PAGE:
T.The sparkling waters along the Athens Riviera offer a welcome respite from the summer heat. In one of Europe’s busiest cities, the sight of more beaches than ever earning Blue Flag status (the mascot of water quality) adds to the sense of relief that the coastal location brings. For those who flock to coves, rocks and sandy beaches, the coastline stretching out from the southern outskirts of the Greek capital is the perfect antidote to the rising temperatures that accompany climate disruption.
It wasn’t always.
“More than 20 years ago, the waters around Attica were [peninsula] Professor Konstantinos Aravosis, who was overseeing water management policy at the Greek Ministry of the Environment until earlier this year, said: “There was a lot of focus on improving wastewater treatment plants, which of course had to do with his EU regulations.”
The construction of a sewage treatment plant in the mid-1990s on the uninhabited island of Pustaleia in the Saronic Gulf off the port of Piraeus, serving the 5 million inhabitants of the Athens metropolitan area, is one of the largest in the world. It is widely known. as a game changer.
“The blue flags we see in Attica today show how the situation is improving,” said Alabosis, who now heads the Ministry of Environment’s forestry department.
But with one of the longest coastlines on the continent, Greece also takes its seas seriously. Finally, Europe’s southernmost state has 581 blue flag beaches, making him second only to Spain’s 621. In 2021, the EU’s Environmental Watchdog classified her nearly 96% of monitored Greek bathing establishments as good.
Aravossis, a visiting professor at Imperial College London, is one of several Greek officials who was taken aback by the news that Britain’s favorite beach was flooded with untreated sewage. health.
“It’s very unexpected,” he says with an understatement. “Clearly the system is not properly documented and monitored. Here in Greece, especially at the Pushtaleia plant, the monitoring is very strict, but in the UK it doesn’t seem to be the case.”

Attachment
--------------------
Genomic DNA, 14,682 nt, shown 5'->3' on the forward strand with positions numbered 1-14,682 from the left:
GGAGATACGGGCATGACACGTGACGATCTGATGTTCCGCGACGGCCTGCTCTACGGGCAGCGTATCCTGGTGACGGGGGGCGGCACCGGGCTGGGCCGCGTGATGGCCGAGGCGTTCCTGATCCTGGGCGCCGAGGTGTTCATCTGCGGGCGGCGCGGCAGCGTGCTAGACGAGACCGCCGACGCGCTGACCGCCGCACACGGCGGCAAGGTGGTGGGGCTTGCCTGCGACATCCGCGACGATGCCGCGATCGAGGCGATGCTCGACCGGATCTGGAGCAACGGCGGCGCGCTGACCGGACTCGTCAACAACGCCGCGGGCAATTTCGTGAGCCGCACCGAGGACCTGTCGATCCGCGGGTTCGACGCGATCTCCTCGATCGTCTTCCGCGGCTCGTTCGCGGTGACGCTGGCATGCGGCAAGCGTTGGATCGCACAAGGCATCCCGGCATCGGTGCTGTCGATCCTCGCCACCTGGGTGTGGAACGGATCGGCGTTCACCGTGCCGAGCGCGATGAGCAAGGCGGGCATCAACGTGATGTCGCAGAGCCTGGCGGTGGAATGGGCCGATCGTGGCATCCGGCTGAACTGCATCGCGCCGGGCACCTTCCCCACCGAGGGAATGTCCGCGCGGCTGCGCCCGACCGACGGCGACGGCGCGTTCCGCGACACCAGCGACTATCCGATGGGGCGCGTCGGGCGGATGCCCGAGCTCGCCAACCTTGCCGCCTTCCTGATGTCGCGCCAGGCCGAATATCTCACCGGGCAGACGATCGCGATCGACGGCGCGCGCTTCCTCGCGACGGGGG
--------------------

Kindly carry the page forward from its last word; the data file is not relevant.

Tourism has played an important role in making the Greeks aware of the importance of keeping the seas and rivers clean. The sector is a major industry in the national economy, employing one in five workers and contributing an estimated 25% of the country’s gross domestic product.
The pristine waters above and below the land are central to the story that attracts vacationers with the international Blue Flag program, considered synonymous with local excellence.
“There has been a significant increase in the number of local city officials and other beach managers applying for Blue Flag status” over the past 30 years.
“We are very fortunate to have such natural beauty and understand how important it is for tourism to properly manage the ecosystems of our beaches and marinas. .”
Getting Blue Flag certification was not easy, she said, and the accreditation laboratory overseen by the Ministry of the Environment has to test water samples multiple times before applicants for the award are considered. I didn’t.
“There are 33 strict standards. Sustained excellent water quality and beach cleanliness are just some of the factors,” she adds.
Thodoris Tsimpidis, fresh from the Archipelagos Institute’s research vessel, marvels at the extraordinary biodiversity of the Greek seas. “The currents, the wind, and the fact that our oceans are often very deep help a lot,” says the head of a marine conservation group. “Indeed, the water in Greece is very clean, even where it shouldn’t be, largely because it is aided by natural phenomena.”
Archipelagos is one of a growing number of organizations founded with the express purpose of saving the Aegean and Mediterranean from the ravages of modern life. Raw sewage may not be an immediate risk, but plastic will outnumber fish in the oceans by 2050, showing alarming projections by WWF Greece, the Ellen MacArthur Foundation, and others. increase.